Housing price peaked in early 2006. In late 2006 to 2007, home values started plummeting. Since this downturn, the average home in the U.S. has loss about a third of its value. In some areas of the country, such as Las Vegas, Phoenix and Miami, homes prices have fallen 50 to 60 percent.
According to the Fiserv Case-Shiller Index—a measurement of the average change in home prices throughout the country, which includes 3000 zip codes and 100 metropolitan areas, at the end of Q2, single-family homes have lost 5.9 percent in value, year-to-date. Fiserv expects the decline to continue into 2012. Homeowners may see an additional drop of 3.6 percent through Q2-2012.
From Q2- 2012 to Q2-2013, Fiserv predicts housing prices to start moving up, gaining 2.4 percent. The company says 95 percent of the areas tracked by its index should experience some sort of rise in value in the second half of next year.
Reuters’ recent poll of 27 housing market analysts concluded that housing prices would remain sluggish in 2012—rising about one percent. The consensus view among the market forecasters nixes any expectations of a recovery until 2013.
The backlog of unsold homes and shadow inventory of homes in the foreclosure funnel have kept home prices depressed. Even with interest rates at unprecedented lows, the policies implemented by the Federal Reserve and elected officials, designed to improve the economy and stimulate home buying, have been unsuccessful.
Sellers Must List Homes at the “Right” Price
For many people, their homes represent their largest investment. Many homeowners who want to sell have chosen—voluntarily or involuntarily—to remain in their homes until the market recovers. Many hope to recoup some of the loss equity they counted on to help fund their retirements.
Sellers, who decide to put their homes on the market in 2012, need to follow basic rules for making their property attractive to potential buyers. This includes enhancing curb appeal and making minor repairs as necessary. Above all else, price the home correctly.
Agents responding to a HomeGain National Home Values Survey state, 75 percent of homeowners put a higher value on their property than the fair market value determined by real estate agents. Fifty percent of homeowners believe their home value to be ten percent higher than the actual market value.
Some sellers, who want to ensure they receive market value for their homes, pay the fee to obtain their own appraisal. If you elect to obtain your own appraisal, which can help in marketing the property, keep in mind, lenders rely on neighborhood comparables from the last 90 days, says 40-year veteran appraiser and president of the Appraisal Institute, Joe Magdziarz.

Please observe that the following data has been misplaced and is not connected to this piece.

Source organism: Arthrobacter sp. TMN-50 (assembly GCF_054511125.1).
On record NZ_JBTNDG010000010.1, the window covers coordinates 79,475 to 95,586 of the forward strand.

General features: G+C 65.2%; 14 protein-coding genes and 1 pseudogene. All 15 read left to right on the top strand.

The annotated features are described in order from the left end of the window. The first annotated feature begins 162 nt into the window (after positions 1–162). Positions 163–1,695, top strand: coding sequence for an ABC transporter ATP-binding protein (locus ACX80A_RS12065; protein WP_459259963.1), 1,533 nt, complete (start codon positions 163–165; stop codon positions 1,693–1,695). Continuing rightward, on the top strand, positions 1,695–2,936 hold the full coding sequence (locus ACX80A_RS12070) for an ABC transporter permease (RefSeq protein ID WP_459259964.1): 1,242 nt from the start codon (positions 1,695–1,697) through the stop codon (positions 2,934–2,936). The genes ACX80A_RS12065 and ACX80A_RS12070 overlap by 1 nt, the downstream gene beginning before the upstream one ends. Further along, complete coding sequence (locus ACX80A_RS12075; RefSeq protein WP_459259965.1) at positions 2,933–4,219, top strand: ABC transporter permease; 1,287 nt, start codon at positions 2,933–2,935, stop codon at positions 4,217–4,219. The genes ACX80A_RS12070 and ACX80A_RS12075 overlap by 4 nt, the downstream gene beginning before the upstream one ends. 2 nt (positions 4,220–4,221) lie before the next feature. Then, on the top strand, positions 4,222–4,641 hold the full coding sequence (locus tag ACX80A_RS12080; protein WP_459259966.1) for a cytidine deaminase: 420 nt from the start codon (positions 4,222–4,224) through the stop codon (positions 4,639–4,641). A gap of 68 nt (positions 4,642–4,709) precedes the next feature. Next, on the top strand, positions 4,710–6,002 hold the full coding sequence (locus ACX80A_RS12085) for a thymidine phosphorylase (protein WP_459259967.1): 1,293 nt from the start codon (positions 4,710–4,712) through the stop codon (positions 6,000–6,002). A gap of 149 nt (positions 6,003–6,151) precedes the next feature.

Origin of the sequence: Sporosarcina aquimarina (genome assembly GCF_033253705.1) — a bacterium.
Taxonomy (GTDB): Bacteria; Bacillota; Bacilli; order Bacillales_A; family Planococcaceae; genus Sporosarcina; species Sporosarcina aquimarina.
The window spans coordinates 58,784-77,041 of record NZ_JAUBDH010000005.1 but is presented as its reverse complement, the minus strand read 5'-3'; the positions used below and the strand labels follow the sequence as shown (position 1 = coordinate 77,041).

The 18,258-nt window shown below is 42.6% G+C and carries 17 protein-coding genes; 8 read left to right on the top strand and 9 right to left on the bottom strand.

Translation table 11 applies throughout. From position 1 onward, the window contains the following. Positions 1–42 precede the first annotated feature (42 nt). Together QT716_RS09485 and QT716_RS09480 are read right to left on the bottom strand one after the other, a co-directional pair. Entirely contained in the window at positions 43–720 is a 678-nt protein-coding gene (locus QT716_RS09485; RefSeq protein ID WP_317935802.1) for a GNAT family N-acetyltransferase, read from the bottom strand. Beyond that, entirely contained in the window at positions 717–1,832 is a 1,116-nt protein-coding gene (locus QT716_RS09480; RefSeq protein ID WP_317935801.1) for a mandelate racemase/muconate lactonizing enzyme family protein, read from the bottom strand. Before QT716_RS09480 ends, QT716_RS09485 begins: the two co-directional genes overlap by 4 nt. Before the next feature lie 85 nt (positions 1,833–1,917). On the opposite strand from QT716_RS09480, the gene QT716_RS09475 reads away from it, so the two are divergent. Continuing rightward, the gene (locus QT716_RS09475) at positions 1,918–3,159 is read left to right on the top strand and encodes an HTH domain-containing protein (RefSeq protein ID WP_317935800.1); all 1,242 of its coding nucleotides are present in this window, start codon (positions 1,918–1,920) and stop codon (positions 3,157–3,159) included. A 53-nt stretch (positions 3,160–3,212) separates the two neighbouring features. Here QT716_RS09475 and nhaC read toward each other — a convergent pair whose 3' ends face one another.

Refinance Mortgage to Reduce Interest Paid
With super low interest rates, homeowners who have decided to stay put, and have the resources to finance a higher monthly mortgage payment, may want to consider refinancing to a fixed-rate mortgage, with a shorter term. This move could save tens of thousands of dollars over the course of the loan.
For example a $275,000 30-year fixed-rate mortgage, with a 4.0 interest rate, refinanced to a 15-year, fixed-rate mortgage at 3.55 percent interest, saves the homeowner about $117,550 in interest over the course of the loan. The monthly mortgage payment increases an additional $660.
Buyers Should Consider Downsizing
Even with low real estate values, attractive interest rates and a buyer’s paradise, downsizing has become a buzzword for buyers other than “empty nesters.”
Today, an anemic economy has forced many Americans to move to smaller, more affordable homes. Seeing the wisdom of avoiding supersize homes, others have voluntarily decided to scale down their dreams of a big house, favoring simplicity, contributing to a better environment or reducing cash outlays for housing costs.
A smaller house means less time cleaning, sensible utility bills and reduced maintenance. The money buyers save also has a direct impact on lifestyle. Instead of spending time and resources on the upkeep of a large home, homeowners can splurge on traveling, pursue a hobby or devote more quality time to the family.
Many people enjoy the peace of mind that come with eliminating ridiculously high mortgage payments, utility bills large enough to pay a mortgage or fear of the next property tax assessment.
Real estate sellers and buyers do not operate in a vacuum and must consider two factors that may have bearing on the 2012 real estate market-- the domestic economy and European Union (EU) financial issues. Both dynamics add risk to the real estate market headed into 2012.
Many experts believe the solutions to fixing the American economy hinge on creating jobs, helping homeowners with mortgages underwater and solving the foreclosure problem—no small feats, but necessary for a stable economy.
In additional, worsening of the European financial crisis could have negative consequences for the already weak American economy—sending it into another recession and sinking home values even lower.